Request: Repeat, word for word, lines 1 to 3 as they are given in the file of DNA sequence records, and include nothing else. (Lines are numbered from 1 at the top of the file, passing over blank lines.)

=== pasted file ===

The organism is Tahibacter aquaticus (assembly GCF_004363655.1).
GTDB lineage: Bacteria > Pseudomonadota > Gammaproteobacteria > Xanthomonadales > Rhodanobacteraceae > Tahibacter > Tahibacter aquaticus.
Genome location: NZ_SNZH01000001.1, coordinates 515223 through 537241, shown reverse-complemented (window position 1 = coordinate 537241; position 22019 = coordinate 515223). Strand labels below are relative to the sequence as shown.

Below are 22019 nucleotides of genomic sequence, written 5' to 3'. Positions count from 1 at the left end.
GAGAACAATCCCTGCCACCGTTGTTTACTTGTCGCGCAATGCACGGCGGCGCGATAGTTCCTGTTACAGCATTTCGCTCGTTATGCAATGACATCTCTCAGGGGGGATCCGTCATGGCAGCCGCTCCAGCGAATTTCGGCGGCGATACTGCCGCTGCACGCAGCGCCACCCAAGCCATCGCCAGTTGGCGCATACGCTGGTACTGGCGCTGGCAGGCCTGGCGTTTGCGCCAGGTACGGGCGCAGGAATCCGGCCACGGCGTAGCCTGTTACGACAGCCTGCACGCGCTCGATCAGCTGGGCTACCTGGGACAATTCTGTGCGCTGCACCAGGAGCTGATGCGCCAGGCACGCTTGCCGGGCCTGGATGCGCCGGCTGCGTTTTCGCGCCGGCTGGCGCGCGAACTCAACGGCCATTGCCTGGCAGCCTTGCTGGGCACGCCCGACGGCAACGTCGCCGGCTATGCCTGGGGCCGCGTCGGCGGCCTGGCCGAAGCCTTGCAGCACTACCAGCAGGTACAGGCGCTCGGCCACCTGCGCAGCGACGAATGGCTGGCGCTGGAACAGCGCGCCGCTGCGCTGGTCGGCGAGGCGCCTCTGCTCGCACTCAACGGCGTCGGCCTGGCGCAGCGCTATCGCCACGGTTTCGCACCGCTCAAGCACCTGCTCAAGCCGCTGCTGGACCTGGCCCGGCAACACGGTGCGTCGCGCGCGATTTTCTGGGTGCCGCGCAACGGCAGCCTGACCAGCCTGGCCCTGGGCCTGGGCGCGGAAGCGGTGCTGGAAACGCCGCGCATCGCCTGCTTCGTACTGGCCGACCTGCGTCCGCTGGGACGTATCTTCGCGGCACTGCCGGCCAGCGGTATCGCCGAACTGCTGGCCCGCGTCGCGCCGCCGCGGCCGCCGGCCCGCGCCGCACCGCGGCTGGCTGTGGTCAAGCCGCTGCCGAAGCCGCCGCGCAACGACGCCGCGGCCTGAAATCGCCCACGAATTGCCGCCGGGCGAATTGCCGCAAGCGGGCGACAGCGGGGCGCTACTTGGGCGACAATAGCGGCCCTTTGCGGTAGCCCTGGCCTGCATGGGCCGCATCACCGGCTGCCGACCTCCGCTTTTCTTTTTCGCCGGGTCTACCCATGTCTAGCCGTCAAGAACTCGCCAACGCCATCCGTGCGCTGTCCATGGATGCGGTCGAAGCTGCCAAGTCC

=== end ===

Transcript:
The organism is Tahibacter aquaticus (assembly GCF_004363655.1).
GTDB lineage: Bacteria > Pseudomonadota > Gammaproteobacteria > Xanthomonadales > Rhodanobacteraceae > Tahibacter > Tahibacter aquaticus.
Genome location: NZ_SNZH01000001.1, coordinates 515223 through 537241, shown reverse-complemented (window position 1 = coordinate 537241; position 22019 = coordinate 515223). Strand labels below are relative to the sequence as shown.